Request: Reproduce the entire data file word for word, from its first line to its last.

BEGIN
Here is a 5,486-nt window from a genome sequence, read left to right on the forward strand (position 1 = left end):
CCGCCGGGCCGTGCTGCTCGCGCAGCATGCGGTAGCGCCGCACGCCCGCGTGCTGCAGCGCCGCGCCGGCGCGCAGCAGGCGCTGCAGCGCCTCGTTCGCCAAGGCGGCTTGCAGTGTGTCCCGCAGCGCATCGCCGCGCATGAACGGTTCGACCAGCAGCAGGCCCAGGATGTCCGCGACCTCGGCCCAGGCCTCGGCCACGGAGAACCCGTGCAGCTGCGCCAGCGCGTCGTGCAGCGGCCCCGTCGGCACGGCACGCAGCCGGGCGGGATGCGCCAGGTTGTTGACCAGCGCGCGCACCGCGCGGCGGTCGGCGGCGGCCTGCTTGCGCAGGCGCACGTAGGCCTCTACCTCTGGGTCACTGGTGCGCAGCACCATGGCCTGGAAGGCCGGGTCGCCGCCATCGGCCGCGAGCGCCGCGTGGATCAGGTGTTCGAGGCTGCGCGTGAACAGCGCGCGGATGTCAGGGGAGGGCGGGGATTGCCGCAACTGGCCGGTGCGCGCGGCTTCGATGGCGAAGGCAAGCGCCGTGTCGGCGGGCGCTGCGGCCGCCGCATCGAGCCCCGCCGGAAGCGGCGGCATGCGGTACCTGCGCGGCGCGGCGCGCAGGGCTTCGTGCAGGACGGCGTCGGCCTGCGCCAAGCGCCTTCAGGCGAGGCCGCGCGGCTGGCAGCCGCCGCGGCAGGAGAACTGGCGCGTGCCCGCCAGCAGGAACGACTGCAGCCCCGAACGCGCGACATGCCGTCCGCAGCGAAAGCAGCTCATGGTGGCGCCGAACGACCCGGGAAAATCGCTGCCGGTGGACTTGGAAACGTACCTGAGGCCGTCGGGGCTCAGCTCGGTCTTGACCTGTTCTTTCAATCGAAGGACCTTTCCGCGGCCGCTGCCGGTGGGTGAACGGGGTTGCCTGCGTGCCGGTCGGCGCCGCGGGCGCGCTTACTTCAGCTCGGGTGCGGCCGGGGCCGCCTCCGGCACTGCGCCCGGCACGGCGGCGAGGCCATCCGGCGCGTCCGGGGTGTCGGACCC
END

Here is a 5,486-nt window from a genome sequence, read left to right on the forward strand (position 1 = left end):
CCGCCGGGCCGTGCTGCTCGCGCAGCATGCGGTAGCGCCGCACGCCCGCGTGCTGCAGCGCCGCGCCGGCGCGCAGCAGGCGCTGCAGCGCCTCGTTCGCCAAGGCGGCTTGCAGTGTGTCCCGCAGCGCATCGCCGCGCATGAACGGTTCGACCAGCAGCAGGCCCAGGATGTCCGCGACCTCGGCCCAGGCCTCGGCCACGGAGAACCCGTGCAGCTGCGCCAGCGCGTCGTGCAGCGGCCCCGTCGGCACGGCACGCAGCCGGGCGGGATGCGCCAGGTTGTTGACCAGCGCGCGCACCGCGCGGCGGTCGGCGGCGGCCTGCTTGCGCAGGCGCACGTAGGCCTCTACCTCTGGGTCACTGGTGCGCAGCACCATGGCCTGGAAGGCCGGGTCGCCGCCATCGGCCGCGAGCGCCGCGTGGATCAGGTGTTCGAGGCTGCGCGTGAACAGCGCGCGGATGTCAGGGGAGGGCGGGGATTGCCGCAACTGGCCGGTGCGCGCGGCTTCGATGGCGAAGGCAAGCGCCGTGTCGGCGGGCGCTGCGGCCGCCGCATCGAGCCCCGCCGGAAGCGGCGGCATGCGGTACCTGCGCGGCGCGGCGCGCAGGGCTTCGTGCAGGACGGCGTCGGCCTGCGCCAAGCGCCTTCAGGCGAGGCCGCGCGGCTGGCAGCCGCCGCGGCAGGAGAACTGGCGCGTGCCCGCCAGCAGGAACGACTGCAGCCCCGAACGCGCGACATGCCGTCCGCAGCGAAAGCAGCTCATGGTGGCGCCGAACGACCCGGGAAAATCGCTGCCGGTGGACTTGGAAACGTACCTGAGGCCGTCGGGGCTCAGCTCGGTCTTGACCTGTTCTTTCAATCGAAGGACCTTTCCGCGGCCGCTGCCGGTGGGTGAACGGGGTTGCCTGCGTGCCGGTCGGCGCCGCGGGCGCGCTTACTTCAGCTCGGGTGCGGCCGGGGCCGCCTCCGGCACTGCGCCCGGCACGGCGGCGAGGCCATCCGGCGCGTCCGGGGTGTCGGACCC